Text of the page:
Back

Teotihuacan Masks

Teotihuacan mask, stone, 21 x 25.5 cm, Museo Nacional de Antropología, Mexico

Teotihuacan mask, stone, 21 x 25.5 cm, Museo Nacional de Antropología, Mexico

© CONACULTA-INAH-MEX
Teotihuacan mask, stone, 18.5 x 17 cm, Museo Nacional de Antropología, Mexico

Teotihuacan mask, stone, 18.5 x 17 cm, Museo Nacional de Antropología, Mexico

© Museo Nacional de Antropología

Notice

Material
Stone | Precious stones | Shell
Type
Accessories and jewellery | Religious and ceremonial objects
Details
The period of splendor of the ancient city of Teotihuacan, covering a surface of 20 km2 to the north of Mexico City in the state of Mexico, ranged from 200 to 600 AD when its power extended throughout central and southern Mexico, as well as Guatemala. Teotihuacan masks were crafted during this period. These pieces, which were produced in small numbers, were sculpted in precious stones such as serpentine and alabaster in green, light brown, black or white. Big pieces measure between 20 and 28 cm and the small ones range from 13 to 19 cm. All masks show the same type of face without any research of individuality. They are mostly square with rounded edges and their features are very similar: oval eyes lined horizontally, long eyebrows, straight, slightly wide noses, half open mouths which can show teeth and rectangular ears. Decorative motifs are varied although there are only a few samples left. Sometimes they are inlaid with shells or pyrite, particularly at the eye level. On rare occasions they are painted or incised at the cheeks and they also show use of mosaics. Most of the masks feature pierced ears and have perforations in the back and on the sides, which were probably intended for hanging them. They were not intended as masks since they are extremely heavy and have no openings at the eyes.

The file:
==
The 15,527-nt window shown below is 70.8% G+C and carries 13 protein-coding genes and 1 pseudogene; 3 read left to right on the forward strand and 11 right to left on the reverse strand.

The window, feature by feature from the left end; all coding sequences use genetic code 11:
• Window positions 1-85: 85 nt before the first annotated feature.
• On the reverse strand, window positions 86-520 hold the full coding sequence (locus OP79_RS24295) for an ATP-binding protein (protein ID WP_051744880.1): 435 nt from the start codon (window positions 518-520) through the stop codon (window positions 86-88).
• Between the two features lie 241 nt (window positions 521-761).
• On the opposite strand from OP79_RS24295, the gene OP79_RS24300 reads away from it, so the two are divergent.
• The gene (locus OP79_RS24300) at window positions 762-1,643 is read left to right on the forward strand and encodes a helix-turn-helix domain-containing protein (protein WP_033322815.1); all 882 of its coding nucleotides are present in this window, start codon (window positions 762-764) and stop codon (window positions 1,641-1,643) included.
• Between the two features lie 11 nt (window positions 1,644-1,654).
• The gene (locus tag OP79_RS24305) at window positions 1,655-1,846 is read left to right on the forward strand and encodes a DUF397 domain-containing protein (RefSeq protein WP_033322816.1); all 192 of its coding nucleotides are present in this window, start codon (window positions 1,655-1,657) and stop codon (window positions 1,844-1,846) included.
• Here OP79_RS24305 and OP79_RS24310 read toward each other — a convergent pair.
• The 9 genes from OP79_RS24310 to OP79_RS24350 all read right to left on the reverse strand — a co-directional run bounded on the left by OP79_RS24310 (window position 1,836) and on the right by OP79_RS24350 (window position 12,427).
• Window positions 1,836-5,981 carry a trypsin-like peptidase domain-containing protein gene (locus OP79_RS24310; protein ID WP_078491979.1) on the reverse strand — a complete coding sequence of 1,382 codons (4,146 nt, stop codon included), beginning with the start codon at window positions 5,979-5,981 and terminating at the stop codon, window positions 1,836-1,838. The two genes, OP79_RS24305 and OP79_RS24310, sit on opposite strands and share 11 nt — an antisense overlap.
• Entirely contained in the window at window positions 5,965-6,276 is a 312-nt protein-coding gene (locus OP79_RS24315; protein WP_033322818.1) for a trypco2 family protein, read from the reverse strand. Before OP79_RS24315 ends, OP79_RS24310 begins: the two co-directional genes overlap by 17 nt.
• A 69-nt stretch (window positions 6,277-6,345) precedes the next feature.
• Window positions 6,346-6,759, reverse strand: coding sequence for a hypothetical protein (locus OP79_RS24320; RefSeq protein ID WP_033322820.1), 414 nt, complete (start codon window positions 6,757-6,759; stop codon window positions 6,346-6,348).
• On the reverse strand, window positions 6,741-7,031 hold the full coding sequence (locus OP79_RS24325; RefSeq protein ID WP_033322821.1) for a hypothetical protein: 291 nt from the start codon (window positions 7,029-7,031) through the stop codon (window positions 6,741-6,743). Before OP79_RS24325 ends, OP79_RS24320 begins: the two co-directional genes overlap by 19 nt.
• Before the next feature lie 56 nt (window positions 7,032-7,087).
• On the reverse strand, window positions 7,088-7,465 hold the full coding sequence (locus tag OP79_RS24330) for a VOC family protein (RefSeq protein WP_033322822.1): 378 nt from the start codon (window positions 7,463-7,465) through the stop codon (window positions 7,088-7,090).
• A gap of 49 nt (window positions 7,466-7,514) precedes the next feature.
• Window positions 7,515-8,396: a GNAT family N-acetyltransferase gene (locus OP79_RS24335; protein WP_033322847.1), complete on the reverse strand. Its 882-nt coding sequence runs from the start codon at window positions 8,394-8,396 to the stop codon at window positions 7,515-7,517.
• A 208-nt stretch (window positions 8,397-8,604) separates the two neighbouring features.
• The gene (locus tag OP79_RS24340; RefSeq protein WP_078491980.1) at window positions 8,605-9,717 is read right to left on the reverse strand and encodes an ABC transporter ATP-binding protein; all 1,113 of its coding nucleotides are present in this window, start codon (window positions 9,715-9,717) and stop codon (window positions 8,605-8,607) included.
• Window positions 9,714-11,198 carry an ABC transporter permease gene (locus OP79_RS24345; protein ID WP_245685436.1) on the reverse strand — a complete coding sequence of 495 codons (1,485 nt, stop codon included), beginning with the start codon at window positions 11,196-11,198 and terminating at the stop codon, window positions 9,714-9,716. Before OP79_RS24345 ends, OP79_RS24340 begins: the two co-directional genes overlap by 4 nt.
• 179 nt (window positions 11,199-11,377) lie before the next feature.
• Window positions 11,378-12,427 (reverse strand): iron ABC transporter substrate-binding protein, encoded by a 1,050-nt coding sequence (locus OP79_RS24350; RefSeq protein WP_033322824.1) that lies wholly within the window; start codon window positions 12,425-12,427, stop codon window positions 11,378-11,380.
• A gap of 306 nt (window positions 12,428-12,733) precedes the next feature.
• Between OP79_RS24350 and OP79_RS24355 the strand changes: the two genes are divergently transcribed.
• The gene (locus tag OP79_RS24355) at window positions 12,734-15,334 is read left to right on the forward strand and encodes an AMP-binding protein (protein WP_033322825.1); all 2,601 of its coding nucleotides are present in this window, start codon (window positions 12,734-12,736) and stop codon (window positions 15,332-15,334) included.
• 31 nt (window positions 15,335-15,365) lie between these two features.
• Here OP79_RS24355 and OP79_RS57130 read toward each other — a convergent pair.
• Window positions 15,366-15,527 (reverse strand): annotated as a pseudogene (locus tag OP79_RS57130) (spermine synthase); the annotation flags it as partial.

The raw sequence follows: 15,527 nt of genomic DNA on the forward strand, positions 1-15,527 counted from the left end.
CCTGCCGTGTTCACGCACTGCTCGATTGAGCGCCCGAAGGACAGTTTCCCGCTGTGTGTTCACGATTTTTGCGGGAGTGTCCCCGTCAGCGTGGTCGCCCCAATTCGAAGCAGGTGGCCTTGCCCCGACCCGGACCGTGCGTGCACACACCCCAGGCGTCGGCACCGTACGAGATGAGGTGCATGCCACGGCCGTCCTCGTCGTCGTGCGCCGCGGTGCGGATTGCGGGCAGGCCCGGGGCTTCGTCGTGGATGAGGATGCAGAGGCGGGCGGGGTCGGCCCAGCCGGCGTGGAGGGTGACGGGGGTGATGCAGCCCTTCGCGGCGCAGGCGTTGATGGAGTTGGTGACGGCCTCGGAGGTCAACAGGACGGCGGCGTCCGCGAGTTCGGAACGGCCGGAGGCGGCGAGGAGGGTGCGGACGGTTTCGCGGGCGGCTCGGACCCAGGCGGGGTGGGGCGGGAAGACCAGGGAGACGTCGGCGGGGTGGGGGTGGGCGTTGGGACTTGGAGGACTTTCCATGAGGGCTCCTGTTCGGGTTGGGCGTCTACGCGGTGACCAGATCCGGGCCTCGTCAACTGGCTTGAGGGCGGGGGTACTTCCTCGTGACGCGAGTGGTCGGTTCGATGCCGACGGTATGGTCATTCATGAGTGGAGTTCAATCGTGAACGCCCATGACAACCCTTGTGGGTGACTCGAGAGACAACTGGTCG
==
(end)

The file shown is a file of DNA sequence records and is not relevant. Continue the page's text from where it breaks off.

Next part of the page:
Red List
Red List of Latin American Cultural Objects at Risk
Countries
Mexico
Period
Pre-Columbian